Defiantly vowing to try once again to win a majority for her deal, she added: “This Government will continue to press the case for the orderly Brexit that the result of the referendum demands.”

Labour leader Jeremy Corbyn responded by urging the Prime Minister – who earlier this week promised to stand down if her deal is approved by the Commons – to quit immediately to trigger a general election.

“The House has been clear this deal now has to change. There has to be an alternative found.


Conservative Party chairman Brandon Lewis (Image: Dinendra Haria/SOPA Images/LightRocket via Getty Images)

Labour’s promise to honour the referendum result lies in tatters

Brandon Lewis

“If the Prime Minister can’t accept that then she must go. Not at an indeterminate date in the future, but now, so that we can decide the future of this country through a general election,” he said.

Senior Tories were furious the Labour leader ordered his MPs to vote against the Withdrawal Agreement yesterday even though the Commons was only voting on the divorce deal and not the future relationship that has been the focus of opposition criticism.

Conservative Party chairman Brandon Lewis said: “Labour’s promise to honour the referendum result lies in tatters. Any pretence that Labour respects the will of the British people has evaporated.

“Despite previously giving no objection to the terms of the withdrawal agreement, Labour voted it down anyway, blocking Brexit.

“Once again, Jeremy Corbyn has put his own political interests above the needs of the country.”

Tory Eurosceptic rebels urged the Prime Minister to give up on her deal and lead the country out of the EU without a deal on April 12.

Former Brexit minister Steve Baker, who leading Brexiteer who voted against the deal, said: “This must be the final defeat for Theresa May’s Deal – it’s finished, and we must move on.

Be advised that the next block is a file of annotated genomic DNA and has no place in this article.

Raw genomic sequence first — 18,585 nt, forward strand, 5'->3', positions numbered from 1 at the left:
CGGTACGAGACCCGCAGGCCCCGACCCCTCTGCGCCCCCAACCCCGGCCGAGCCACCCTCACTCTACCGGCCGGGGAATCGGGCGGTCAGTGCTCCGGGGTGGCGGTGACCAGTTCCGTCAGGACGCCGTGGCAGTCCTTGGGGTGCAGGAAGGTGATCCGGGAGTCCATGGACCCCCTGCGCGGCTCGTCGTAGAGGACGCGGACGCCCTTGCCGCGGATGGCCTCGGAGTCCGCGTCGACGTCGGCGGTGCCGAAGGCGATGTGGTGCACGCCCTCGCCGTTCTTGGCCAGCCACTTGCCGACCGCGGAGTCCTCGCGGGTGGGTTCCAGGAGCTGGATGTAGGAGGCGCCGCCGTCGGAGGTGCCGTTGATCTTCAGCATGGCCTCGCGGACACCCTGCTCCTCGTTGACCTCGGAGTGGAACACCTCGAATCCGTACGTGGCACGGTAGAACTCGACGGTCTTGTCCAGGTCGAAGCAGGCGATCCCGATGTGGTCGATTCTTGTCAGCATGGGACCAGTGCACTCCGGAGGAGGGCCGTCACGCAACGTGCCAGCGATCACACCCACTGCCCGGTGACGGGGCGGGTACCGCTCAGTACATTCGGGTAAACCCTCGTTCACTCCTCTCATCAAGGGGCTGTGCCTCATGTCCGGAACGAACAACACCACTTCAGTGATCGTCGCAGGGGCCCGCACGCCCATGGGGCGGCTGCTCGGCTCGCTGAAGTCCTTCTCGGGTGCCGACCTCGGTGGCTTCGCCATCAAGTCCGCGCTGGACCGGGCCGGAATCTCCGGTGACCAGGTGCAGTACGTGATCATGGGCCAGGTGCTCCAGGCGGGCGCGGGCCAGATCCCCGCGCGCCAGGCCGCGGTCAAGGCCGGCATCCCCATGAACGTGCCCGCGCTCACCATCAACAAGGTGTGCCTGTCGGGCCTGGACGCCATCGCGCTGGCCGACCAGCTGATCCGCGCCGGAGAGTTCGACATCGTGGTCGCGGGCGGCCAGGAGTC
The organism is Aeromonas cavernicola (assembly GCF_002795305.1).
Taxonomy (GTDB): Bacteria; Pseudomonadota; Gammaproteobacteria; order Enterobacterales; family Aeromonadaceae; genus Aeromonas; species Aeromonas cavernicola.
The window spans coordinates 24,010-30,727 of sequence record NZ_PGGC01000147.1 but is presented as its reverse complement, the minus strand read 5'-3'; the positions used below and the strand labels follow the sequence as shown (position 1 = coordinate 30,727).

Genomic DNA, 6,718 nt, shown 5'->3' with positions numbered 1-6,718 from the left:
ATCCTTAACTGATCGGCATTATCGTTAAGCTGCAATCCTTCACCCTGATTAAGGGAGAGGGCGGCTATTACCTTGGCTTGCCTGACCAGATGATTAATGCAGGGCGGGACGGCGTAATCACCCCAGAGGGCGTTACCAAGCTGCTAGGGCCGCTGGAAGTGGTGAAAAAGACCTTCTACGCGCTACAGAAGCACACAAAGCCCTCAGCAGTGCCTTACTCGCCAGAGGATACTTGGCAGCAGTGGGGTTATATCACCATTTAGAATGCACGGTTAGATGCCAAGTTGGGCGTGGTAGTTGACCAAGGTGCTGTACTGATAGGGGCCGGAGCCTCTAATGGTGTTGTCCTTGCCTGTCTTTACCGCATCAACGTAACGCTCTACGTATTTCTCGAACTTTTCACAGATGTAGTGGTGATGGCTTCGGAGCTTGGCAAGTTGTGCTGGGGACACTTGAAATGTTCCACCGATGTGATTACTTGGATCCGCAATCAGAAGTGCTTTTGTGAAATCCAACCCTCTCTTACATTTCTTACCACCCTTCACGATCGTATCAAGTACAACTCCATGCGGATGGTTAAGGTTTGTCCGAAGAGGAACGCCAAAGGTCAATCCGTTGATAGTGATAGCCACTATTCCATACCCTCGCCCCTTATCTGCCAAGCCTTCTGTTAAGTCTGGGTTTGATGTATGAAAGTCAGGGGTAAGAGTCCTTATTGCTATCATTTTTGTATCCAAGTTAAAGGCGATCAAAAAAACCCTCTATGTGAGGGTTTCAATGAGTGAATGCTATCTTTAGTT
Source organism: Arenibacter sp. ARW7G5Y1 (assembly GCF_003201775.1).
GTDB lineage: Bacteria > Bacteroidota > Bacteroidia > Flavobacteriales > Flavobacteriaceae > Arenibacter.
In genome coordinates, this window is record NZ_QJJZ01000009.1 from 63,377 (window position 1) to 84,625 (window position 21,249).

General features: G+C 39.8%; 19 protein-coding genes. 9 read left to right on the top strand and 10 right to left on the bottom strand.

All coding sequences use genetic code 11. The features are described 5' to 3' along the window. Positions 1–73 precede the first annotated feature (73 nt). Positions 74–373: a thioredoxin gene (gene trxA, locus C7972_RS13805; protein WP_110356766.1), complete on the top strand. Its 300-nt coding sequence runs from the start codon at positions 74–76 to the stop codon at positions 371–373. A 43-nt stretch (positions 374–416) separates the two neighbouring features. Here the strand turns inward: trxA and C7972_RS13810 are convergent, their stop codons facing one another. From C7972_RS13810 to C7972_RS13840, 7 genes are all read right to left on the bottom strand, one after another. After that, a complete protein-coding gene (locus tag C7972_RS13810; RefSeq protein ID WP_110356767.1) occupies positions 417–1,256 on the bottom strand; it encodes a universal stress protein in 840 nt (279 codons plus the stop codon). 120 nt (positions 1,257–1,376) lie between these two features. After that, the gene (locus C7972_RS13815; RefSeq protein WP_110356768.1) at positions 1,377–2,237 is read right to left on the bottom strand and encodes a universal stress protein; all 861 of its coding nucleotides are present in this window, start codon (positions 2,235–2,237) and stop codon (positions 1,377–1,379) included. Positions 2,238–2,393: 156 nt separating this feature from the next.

“It has not passed. It will not pass. I regret to say it is time for Theresa May to follow through on her words and make way so that a new leader can deliver a Withdrawal Agreement which will be passed by Parliament.

“This has been a tragic waste of time and energy for the country. We can waste no more.”

Ministers warned the vote increased the possibility of Brexit being cancelled.

Solicitor general Robert Buckland said: “The prospect of no Brexit is becoming a very real one indeed.”

He added: “We can’t guarantee we will get a further extension. That very much depends on what the French and other countries think. We are in completely uncharted waters.”

Business leaders expressed despair at the outcome of the vote last night.

Stephen Phipson, chief executive of Make UK, the manufacturers’ organisation, said: “Our global reputation was already tarnished, we end the week with it in tatters.”

Mike Cherry, chairman of the Federation of Small Businesses, said: “On the day that we were supposed to be leaving the European Union, all we have is yet another political failure to chalk up.”


Former Secretary of State for Exiting the European Union Dominic Raab (Image: Leon Neal/Getty Images)

Other Tories who switched sides to back the deal yesterday included Dominic Raab, the former Brexit Secretary seen as a possible leadership contender.

Announcing his decision, Mr Raab told MPs: “I cannot countenance an even longer extension and I cannot countenance holding European elections in May.”

Tory backbencher Richard Drax, another switcher, said: “I personally feel utterly ashamed of myself for betraying everything I believed in, that this deal was a rotten deal.

“But for the sake of the party and the country I had to swallow everything I believe in and vote.

“Now we’ve lost that vote, there’s one thing the Prime Minister can do – get us out on April 12, get our country back and deliver what we promised.

“Because if we don’t – God help us.”